Apr 30, 2020 - Politics & Policy

Dianne Feinstein urges McConnell not to recall Senate during pandemic

Sen. Dianne Feinstein on Capitol Hill in December. Photo: Saul Loeb/AFP via Getty Images

Sen. Dianne Feinstein (D-Calif.) sent a letter to Majority Leader Mitch McConnell (R-Ky.) Wednesday calling on him to not recall sessions in the chamber amid the novel coronavirus outbreak.

Why it matters: McConnell said Monday that the Senate will reconvene on May 4 as it begins to consider the next coronavirus stimulus package. Feinstein at 86 is the oldest member of the Senate. She asked him to allow the chamber to continue working remotely "in the interest of public health and sending the right message to the nation."

Driving the news: Sen. Rand Paul (R-Ky.) tested positive for COVID-19 before the Senate recessed in late March.

  • "Since then, at least eight Capitol Police officers and 11 workers with the Architect of the Capitol have tested positive," Feinstein noted in her letter. "Clearly the coronavirus is present at the Capitol."
"Bringing 100 Senators from around the country, including many coronavirus hotspots, along with many more staff, credentialed press, and others, to this environment risks all of us. It also sends the wrong message to the American people, most of whom are being asked or directed to stay at home."
— Excerpt from Feinstein's letter

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Updated 2 hours ago - Politics & Policy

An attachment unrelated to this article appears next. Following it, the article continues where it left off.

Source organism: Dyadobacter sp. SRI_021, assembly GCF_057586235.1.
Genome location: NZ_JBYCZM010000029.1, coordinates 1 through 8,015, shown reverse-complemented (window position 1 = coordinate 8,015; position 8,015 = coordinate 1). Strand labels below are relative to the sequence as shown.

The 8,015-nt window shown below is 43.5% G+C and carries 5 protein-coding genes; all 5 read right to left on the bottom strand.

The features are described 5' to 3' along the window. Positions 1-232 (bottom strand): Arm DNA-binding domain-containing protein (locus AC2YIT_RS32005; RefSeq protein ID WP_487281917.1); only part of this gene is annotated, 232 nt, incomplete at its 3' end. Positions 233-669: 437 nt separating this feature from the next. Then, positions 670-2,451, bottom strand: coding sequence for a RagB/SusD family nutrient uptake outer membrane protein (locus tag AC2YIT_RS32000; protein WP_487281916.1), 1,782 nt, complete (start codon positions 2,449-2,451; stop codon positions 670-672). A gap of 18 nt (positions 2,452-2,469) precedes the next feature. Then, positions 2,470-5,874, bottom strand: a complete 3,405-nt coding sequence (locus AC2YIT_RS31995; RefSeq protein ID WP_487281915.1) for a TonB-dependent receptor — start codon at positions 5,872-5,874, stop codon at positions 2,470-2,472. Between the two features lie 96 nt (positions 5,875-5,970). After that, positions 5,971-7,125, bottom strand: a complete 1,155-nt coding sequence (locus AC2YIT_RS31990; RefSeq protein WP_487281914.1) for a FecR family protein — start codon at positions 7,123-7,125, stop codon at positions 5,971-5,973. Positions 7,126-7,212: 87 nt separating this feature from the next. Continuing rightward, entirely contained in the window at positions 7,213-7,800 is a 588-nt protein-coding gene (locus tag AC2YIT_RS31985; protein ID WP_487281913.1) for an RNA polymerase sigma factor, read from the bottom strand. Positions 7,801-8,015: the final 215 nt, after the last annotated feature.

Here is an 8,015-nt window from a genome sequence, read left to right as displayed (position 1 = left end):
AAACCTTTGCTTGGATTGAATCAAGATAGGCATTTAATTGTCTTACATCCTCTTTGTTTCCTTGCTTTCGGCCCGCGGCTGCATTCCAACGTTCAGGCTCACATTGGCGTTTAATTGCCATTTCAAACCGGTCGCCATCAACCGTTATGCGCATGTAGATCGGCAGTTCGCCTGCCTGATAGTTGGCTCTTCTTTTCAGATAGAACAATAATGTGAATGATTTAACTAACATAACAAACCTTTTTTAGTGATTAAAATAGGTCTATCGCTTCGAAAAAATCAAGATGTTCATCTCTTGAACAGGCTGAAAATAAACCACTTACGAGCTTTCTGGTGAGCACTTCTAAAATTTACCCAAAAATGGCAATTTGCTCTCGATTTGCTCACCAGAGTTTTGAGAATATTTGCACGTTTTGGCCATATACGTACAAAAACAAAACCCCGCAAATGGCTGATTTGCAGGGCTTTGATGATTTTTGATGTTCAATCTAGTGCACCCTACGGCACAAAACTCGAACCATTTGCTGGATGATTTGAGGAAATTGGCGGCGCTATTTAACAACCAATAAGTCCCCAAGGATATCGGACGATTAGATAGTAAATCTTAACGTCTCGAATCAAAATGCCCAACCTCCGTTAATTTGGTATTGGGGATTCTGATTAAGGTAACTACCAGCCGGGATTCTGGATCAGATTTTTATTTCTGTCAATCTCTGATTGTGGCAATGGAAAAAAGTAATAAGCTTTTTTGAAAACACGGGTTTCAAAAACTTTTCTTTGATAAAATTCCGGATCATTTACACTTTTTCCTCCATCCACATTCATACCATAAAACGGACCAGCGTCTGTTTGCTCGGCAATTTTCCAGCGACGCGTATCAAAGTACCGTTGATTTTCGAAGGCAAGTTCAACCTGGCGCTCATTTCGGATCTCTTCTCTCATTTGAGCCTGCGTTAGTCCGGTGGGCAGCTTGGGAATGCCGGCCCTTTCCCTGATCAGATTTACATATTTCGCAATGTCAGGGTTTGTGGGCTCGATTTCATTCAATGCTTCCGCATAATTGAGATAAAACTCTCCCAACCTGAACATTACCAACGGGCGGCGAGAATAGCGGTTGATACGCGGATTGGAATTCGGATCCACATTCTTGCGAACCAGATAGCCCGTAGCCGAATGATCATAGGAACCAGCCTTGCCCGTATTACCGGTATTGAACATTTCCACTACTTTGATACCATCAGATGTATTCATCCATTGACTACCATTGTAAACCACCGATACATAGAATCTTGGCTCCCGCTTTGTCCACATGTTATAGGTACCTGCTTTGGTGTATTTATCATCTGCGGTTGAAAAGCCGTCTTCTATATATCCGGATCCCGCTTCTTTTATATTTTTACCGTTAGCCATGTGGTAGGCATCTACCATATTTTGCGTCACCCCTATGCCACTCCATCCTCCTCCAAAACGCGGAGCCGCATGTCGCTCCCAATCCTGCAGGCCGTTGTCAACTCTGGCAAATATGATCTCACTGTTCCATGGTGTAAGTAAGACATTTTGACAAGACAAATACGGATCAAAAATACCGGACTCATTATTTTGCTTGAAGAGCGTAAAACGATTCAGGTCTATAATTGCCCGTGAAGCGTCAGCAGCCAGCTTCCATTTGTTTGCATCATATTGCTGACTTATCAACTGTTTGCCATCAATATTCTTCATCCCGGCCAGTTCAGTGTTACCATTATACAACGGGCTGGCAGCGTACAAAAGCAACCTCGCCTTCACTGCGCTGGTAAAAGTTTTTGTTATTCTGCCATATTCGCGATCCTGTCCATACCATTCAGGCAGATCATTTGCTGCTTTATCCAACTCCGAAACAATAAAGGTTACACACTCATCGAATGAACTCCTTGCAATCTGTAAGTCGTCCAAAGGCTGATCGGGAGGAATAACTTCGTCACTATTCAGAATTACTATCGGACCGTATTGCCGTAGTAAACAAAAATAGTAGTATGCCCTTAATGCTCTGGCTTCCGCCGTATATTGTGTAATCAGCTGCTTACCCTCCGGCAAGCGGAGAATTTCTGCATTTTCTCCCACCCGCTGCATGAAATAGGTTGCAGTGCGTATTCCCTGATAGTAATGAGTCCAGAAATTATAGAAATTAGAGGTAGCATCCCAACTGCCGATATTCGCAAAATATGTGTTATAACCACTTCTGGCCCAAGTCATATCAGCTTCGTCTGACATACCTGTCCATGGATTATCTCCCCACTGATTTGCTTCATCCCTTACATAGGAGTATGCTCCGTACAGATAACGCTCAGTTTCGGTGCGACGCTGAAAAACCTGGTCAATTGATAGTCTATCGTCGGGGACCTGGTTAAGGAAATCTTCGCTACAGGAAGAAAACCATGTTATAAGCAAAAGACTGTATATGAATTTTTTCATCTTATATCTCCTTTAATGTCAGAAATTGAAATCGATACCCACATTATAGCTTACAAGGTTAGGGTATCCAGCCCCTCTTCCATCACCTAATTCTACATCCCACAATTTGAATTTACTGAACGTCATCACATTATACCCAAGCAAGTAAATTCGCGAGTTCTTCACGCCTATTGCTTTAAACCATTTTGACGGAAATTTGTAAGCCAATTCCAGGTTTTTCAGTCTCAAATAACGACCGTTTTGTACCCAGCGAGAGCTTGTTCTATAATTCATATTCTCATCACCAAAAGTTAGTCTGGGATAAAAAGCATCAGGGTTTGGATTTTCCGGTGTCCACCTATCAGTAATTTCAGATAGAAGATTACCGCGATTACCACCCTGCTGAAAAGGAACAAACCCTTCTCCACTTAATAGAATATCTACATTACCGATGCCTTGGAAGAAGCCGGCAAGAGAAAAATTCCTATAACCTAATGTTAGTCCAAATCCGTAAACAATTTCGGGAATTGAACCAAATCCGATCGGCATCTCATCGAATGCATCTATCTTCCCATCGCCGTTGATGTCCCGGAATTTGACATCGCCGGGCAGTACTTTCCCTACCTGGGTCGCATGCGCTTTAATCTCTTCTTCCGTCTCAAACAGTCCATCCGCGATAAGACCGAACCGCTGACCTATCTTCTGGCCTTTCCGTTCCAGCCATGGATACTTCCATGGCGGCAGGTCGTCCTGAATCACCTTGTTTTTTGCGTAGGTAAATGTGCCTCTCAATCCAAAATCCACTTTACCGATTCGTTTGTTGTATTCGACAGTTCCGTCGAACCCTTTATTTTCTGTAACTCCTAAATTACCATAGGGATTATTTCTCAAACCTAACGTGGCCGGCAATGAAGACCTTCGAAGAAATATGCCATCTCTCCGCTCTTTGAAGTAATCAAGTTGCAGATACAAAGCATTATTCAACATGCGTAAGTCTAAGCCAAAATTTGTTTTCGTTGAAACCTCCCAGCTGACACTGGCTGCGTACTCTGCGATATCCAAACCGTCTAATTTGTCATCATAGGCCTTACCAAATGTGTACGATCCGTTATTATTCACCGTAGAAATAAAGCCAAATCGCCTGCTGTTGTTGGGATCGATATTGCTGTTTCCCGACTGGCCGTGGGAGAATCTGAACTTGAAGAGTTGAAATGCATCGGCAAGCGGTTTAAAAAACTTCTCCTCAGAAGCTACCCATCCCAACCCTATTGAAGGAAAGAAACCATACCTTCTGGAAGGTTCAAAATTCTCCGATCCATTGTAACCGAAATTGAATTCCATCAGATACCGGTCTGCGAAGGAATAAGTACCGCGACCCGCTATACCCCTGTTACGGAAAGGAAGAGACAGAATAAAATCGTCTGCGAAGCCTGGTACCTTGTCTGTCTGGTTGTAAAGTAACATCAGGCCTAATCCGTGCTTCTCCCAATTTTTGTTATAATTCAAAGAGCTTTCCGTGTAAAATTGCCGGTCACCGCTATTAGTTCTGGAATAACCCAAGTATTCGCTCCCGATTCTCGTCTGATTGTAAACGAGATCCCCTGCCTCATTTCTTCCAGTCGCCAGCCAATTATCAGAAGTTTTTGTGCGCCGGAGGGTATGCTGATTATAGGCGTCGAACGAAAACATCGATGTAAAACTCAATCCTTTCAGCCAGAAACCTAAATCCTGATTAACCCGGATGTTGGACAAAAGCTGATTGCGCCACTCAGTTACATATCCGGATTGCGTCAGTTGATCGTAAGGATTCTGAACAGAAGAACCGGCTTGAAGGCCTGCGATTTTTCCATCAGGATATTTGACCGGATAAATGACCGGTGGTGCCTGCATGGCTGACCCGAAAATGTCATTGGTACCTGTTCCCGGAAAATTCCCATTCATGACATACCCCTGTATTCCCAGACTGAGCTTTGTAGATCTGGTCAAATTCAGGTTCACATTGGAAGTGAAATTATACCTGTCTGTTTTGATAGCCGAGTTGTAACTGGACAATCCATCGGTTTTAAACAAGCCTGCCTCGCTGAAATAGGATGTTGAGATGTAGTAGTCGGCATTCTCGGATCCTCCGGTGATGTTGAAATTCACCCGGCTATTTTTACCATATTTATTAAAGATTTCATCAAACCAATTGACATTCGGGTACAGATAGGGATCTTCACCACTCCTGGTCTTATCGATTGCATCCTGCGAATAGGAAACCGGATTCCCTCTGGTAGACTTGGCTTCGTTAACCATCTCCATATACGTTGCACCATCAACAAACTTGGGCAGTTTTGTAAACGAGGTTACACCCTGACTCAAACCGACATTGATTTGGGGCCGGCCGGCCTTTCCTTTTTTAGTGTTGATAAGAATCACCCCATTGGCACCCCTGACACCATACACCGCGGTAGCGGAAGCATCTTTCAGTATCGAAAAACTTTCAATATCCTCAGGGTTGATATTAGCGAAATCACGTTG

Coronavirus dashboard

Illustration: Sarah Grillo/Axios

  1. Global: Total confirmed cases as of 8:30 p.m. ET: 5,919,364— Total deaths: 364,459 — Total recoveries — 2,490,221Map.
  2. U.S.: Total confirmed cases as of 8:30 p.m. ET: 1,745,606 — Total deaths: 102,798 — Total recoveries: 406,446 — Total tested: 16,099,515Map.
  3. Public health: Hydroxychloroquine prescription fills exploded in March —How the U.S. might distribute a vaccine.
  4. 2020: North Carolina asks RNC if convention will honor Trump's wish for no masks or social distancing.
  5. Business: Fed chair Powell says coronavirus is "great increaser" of income inequality.
  6. 1 sports thing: NCAA outlines plan to get athletes back to campus.

Zuckerberg says Trump’s “shooting” tweet didn’t violate Facebook’s rules

Mark Zuckerberg at the 56th Munich Security Conference in Munich, Germany on February 15. Photo: Abdulhamid Hosbas/Anadolu Agency via Getty Images

Facebook did not remove President Trump's threat to send the National Guard to Minneapolis because the company's policy on inciting violence allows discussion on state use of force, CEO Mark Zuckerberg explained in a post on Friday.

The big picture: Zuckerberg's statement comes on the heels of leaked internal criticism from Facebook employees over how the company handled Trump's posts about the Minneapolis protests and his unsubstantiated claims on mail-in ballots — both of which Twitter has now taken action on.

Trump says he spoke with George Floyd's family

President Trump in the Rose Garden on May 29. Photo: Win McNamee/Getty Images

President Trump told reporters on Friday that he had spoken with the family of George Floyd, a black resident of Minneapolis who died after a police officer knelt on his neck on Monday.

Driving the news: Former Vice President Joe Biden said via livestream a few hours earlier that he, too, had spoken with Floyd's family. The presumptive Democratic presidential nominee implored white Americans to consider systemic injustices against African Americans more broadly, Axios' Alexi McCammond reports.